Since I want follow Jesus I wonder how to deal with certain situations. Jesus said that we must not refuse to give to anyone who ask us to give them something. (Matthew 5:39). What if we are asked to give a bribe? Also, many beggars ask for money as a way of life without really needing it. Also, some exploit or take advantage of our generosity. If I give something to these people who ask unjustly, I commit an injustice. If I cannot refuse to say NO to anyone who asks me for something then Jesus wants me to give something to a Mafia organization extorting me for money. In Matthew 5:42 Jesus teaches us to turn the other cheek. But if a thief enter in my home and wants to rape my wife and kill my children would Jesus want me to do nothing to defend my family? Thank you
In the Sermon on the Mount Jesus is teaching principles for the Christian life. These are principles we should apply in all of life’s situations, but they are principles, not legalistic rules that we must apply without thinking. We cannot use one verse in the Bible to cancel out another verse in the Bible. For example, in Romans 13:1-7 we are told to obey the governing authorities and, specifically, to pay our taxes. It is illegal to pay a bribe to a government official. So, if I try to “obey” Matthew 5:39 by paying a bribe to a government official, then I am breaking a commandment in Romans 13:1-7. Besides, Matthew 5:39 is a principle, whereas Romans 13:1-7 is a commandment. In general, a commandment takes precedence over a principle (although there might be an exception to this at times).
The principle of Matthew 5:39 is that we should not be stingy and we should not be legalistic. We should not have the attitude that I will give you only exactly what I owe you and no more. We should be faithful to this principle, but it does not mean literally that every single time any person asks us for any amount of money we should give that amount and even more. This would mean that we would be impoverished and not even able to take care of our own family. We would not be able to pay our bills, which would break another command which is that we should “leave no debt outstanding.” (Romans 13:8) These examples prove that Matthew 5:39 is a principle, not a command. We need to have a generous, not a stingy attitude toward people. Given this principle, we need to apply it with wisdom and not be foolish with our money. We need to use discernment in how we use our money, but this discernment should also be governed by being willing to go the extra mile when we can.
Jesus is not telling us that we need to be willing to be taken advantage of by unscrupulous and dishonest people. This would take the passage and the teaching too far. Wisdom should be applied when we put this passage into practice. As for giving to a Mafia organization or a corrupt or illegal organization, this would violate other commands, so we should not apply the principle in Matthew in a way which breaks another command. Jesus is assuming that we will apply this passage wisely and in a way which is consistent with other commands and principles.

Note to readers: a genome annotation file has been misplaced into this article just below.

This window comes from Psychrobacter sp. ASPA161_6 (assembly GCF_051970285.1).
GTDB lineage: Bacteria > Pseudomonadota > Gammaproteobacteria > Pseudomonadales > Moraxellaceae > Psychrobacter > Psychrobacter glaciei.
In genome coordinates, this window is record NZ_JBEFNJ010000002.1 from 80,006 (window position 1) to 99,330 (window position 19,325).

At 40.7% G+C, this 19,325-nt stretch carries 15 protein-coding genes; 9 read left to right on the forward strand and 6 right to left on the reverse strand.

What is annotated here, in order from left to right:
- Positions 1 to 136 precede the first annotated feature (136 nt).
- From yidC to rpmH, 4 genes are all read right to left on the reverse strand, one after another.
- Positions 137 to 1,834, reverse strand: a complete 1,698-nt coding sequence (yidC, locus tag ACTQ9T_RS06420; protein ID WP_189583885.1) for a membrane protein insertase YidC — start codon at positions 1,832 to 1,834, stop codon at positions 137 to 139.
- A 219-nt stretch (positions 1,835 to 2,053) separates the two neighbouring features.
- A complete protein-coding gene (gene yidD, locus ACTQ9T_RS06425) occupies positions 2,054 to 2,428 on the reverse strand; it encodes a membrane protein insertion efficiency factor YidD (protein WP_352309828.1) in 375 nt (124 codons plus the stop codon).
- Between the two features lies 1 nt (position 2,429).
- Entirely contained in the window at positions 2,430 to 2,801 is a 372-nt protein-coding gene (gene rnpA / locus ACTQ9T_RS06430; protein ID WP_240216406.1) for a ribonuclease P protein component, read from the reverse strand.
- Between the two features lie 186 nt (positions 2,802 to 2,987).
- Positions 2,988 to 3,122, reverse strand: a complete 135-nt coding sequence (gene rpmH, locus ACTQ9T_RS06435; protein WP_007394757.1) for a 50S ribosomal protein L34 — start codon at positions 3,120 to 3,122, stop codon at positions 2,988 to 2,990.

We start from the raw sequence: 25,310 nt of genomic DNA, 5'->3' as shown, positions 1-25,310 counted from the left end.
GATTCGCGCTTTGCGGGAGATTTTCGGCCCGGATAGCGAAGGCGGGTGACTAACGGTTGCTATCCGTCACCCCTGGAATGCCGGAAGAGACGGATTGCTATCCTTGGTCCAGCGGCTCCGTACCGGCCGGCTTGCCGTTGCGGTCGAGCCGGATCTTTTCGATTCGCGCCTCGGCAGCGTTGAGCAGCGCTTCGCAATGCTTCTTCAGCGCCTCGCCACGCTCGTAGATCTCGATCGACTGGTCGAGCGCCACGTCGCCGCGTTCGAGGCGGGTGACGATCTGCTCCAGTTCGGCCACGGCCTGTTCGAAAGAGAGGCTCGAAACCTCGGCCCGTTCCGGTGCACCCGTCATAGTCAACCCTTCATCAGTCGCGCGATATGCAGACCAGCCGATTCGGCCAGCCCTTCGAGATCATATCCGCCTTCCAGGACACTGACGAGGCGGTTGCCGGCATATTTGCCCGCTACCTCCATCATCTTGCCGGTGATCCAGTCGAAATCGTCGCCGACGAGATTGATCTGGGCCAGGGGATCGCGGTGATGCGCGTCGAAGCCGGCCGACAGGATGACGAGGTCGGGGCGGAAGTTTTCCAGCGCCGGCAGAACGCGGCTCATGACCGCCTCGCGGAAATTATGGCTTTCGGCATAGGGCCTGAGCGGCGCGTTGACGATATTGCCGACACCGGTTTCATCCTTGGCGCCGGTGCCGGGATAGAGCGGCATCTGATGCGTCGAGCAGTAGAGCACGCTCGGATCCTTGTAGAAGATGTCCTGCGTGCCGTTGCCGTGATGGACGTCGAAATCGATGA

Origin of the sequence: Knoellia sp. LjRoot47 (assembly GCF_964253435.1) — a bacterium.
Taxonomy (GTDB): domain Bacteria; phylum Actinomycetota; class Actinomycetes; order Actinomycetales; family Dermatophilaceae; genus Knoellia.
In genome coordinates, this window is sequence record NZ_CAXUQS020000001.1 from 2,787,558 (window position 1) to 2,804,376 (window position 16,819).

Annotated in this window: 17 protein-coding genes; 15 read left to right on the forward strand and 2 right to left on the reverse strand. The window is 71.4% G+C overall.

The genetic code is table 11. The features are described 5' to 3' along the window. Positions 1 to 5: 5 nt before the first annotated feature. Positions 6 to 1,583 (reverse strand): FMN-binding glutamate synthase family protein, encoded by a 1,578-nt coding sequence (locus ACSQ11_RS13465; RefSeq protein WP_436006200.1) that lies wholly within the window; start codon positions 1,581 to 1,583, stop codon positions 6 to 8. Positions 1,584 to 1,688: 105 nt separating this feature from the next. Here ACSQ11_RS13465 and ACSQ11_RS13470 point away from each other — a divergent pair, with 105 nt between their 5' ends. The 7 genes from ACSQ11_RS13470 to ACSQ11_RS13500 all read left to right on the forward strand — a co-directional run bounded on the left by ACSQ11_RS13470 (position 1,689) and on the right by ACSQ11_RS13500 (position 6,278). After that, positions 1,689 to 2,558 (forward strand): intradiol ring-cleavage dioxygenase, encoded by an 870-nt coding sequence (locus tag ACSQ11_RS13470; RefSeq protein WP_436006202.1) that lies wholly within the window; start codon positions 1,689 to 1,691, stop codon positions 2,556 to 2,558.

The same thing applies to Jesus’ statement that we should be willing to turn the other cheek. This is a great and amazing principle, but it needs to be applied with wisdom. Jesus showed a great example of turning the other cheek. He was willing to be abused for God’s sake, but he was not a masochist. He was willing to take a beating to serve another person, but this does not mean that we should simply lay down and never defend ourselves in any situation. It is not sinful to lock your car in dangerous neighborhoods. In one case, Paul even challenged a hypocritical Jewish leader who broke the law when he slapped him in Acts 23:2. Then, when he learned it was the high priest Annas, he humbly apologized. Turning the other cheek is a concept which we need to apply to co-workers who abuse us. We need to be willing to be abused at certain times, but there will be times when it is appropriate to defend ourselves against lies. We need to use discernment in applying this passage, as Acts 23:2 demonstrates. If someone were raping my wife, I would try to pull the man off of my wife, even if this meant that I would be struck or killed. Coming to the aid of a defenseless woman is not a violation of the commandment to turn the other cheek, especially because this is defending another person, not ourselves. You have a right to defend your home–to try to prevent someone from raping your wife, but I suggest that you should not kill such a person and you should be willing, eventually, to forgive such a person. In general, turning the other cheek applies to when someone is abusing us, not another person. And besides, there are “exceptions” when we should speak up for justice, even when we are abused, but this requires humility and discernment.